First, lets get a general definition of socialism from our good ole friends at Wikipedia " Socialism is a social and economic system characterized by social ownership of the means of production and co-operative management of the economy, as well as a political theory and movement that aims at the establishment of such a system."

Lets start off with the social ownership of the means of production and management. For this to take into effect, things like factories and farms must be provided by the state to the people to manage as a collective. But, as is common knowledge, the government cannot provide you anything that it did not already take from someone else ( unless the government completely starts off from scratch and has to build everything from the ground up) Meaning, that if say a farmer who owns say 50 acres were to live in a socialist government, those fifty acres would no longer belong to him rather, they would be redistributed to the people. So even thought that the farmer was the one who worked those fields on his own, harvested those fields on his own, and sold the product of his fields on his own, he may no longer own his fields due to government redistribution. Now, the farmer must share his 50 acres with 50 other farmers. This process is called the abolition of private property and the redistribution of land; two core principles of socialism. As you can see here, the farmer was legally robbed of his lands.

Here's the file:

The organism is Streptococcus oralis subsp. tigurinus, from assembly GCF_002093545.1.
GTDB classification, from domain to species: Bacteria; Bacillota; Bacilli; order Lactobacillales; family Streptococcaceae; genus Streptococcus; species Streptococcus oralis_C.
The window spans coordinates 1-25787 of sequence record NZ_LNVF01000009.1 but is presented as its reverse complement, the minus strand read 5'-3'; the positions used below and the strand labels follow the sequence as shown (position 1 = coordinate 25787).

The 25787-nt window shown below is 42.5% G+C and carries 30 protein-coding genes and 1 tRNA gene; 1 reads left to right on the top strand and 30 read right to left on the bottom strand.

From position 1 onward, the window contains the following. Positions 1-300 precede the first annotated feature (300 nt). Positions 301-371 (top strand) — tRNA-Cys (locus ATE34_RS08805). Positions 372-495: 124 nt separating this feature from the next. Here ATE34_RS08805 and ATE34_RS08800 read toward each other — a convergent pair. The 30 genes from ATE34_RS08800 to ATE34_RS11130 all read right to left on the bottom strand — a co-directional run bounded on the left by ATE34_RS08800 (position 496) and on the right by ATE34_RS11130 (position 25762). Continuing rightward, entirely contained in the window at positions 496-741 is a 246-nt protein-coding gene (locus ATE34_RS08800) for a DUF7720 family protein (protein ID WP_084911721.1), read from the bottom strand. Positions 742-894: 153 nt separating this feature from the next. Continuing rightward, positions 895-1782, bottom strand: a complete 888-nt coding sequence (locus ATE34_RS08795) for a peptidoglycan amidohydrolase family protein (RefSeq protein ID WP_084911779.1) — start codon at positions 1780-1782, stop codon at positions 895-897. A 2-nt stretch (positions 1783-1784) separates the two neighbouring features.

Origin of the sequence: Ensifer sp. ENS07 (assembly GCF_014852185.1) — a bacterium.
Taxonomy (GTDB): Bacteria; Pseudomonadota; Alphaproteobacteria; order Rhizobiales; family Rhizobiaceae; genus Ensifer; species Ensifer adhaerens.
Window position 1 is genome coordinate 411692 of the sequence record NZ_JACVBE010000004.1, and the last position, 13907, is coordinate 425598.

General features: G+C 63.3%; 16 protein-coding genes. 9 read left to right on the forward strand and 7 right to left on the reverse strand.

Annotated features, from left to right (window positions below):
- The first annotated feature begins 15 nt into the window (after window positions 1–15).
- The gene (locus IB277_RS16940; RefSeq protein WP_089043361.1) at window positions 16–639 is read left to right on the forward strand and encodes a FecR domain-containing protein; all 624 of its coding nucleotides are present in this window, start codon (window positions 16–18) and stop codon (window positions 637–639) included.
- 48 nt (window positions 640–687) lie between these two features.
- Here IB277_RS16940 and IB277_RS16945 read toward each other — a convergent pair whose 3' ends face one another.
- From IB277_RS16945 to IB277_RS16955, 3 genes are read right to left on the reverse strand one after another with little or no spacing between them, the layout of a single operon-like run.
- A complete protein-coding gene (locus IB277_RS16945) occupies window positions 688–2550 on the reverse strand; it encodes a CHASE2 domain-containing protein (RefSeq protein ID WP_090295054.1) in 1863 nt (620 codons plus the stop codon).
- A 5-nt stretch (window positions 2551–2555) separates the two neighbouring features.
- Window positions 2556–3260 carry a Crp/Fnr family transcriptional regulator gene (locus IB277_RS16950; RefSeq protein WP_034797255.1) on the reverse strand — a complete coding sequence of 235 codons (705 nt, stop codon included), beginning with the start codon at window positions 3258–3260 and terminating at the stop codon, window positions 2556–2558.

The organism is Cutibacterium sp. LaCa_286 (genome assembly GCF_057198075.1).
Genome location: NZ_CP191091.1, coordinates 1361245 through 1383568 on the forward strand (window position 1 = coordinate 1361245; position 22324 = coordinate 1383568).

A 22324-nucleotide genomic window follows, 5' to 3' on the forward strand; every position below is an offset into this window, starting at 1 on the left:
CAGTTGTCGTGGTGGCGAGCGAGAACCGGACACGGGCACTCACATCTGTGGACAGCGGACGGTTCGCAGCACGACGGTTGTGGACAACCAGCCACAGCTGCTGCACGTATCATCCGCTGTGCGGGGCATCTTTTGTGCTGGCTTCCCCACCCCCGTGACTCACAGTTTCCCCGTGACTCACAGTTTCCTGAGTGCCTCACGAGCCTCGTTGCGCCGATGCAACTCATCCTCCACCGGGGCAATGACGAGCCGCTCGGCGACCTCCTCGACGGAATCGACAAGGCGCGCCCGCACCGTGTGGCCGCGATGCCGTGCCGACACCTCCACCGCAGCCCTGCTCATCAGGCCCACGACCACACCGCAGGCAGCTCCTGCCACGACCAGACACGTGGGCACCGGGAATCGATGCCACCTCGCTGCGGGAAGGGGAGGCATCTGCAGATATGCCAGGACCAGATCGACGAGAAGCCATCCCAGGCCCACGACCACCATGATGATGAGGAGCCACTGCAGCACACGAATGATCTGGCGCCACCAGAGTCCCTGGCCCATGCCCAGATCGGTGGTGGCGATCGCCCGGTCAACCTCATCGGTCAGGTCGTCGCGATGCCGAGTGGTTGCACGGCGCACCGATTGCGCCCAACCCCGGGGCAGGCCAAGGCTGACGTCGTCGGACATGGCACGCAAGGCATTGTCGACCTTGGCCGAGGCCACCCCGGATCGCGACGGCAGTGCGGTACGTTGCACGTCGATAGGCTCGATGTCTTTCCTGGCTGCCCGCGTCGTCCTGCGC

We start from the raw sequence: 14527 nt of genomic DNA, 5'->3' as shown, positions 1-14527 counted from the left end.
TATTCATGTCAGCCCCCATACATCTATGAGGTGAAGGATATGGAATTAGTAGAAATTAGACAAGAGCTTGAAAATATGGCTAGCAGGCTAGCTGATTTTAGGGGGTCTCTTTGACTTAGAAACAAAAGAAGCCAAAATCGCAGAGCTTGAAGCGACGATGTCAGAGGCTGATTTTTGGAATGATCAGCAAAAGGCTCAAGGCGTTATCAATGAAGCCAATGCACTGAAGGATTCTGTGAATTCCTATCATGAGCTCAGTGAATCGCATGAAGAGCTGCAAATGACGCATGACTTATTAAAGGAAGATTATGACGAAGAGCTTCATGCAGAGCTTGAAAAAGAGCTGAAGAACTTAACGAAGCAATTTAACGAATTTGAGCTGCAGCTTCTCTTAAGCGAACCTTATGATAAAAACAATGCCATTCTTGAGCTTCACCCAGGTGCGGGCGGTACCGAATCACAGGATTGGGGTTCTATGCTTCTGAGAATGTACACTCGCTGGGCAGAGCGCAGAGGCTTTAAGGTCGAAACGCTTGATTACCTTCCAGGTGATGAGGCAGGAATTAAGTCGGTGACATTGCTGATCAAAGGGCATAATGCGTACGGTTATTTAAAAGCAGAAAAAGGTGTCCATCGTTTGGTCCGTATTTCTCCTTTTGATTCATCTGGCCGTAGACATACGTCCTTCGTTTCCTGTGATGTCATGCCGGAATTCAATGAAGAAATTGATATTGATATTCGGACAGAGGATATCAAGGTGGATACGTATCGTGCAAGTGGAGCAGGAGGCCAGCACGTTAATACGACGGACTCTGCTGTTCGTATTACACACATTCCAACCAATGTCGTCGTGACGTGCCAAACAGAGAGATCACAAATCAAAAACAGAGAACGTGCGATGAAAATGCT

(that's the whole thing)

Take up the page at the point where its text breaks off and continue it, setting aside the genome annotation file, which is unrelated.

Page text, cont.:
Actually, it's basic social contract theory. If the people of a society decide by whatever legal system has been established by their legistlative, whether it be democratic or monarchical, since the people assent, the government can do whatever it wants, assuming it doesn't eliminate people's rights to leave the society. The collective decision to deprive the farmer of his property would only be immoral if the government didn't provide for safe and effective transport of the farmer and his goods to a society that he prefers to live in. Otherwise, the farmer's existence in the society and use of government benefits is implied consent to the social contract, and is thus bound unless he wants to leave the contract. If the farmer has a problem with it, he can either try to keep his property by social/governmental/legislative channels or leave the society.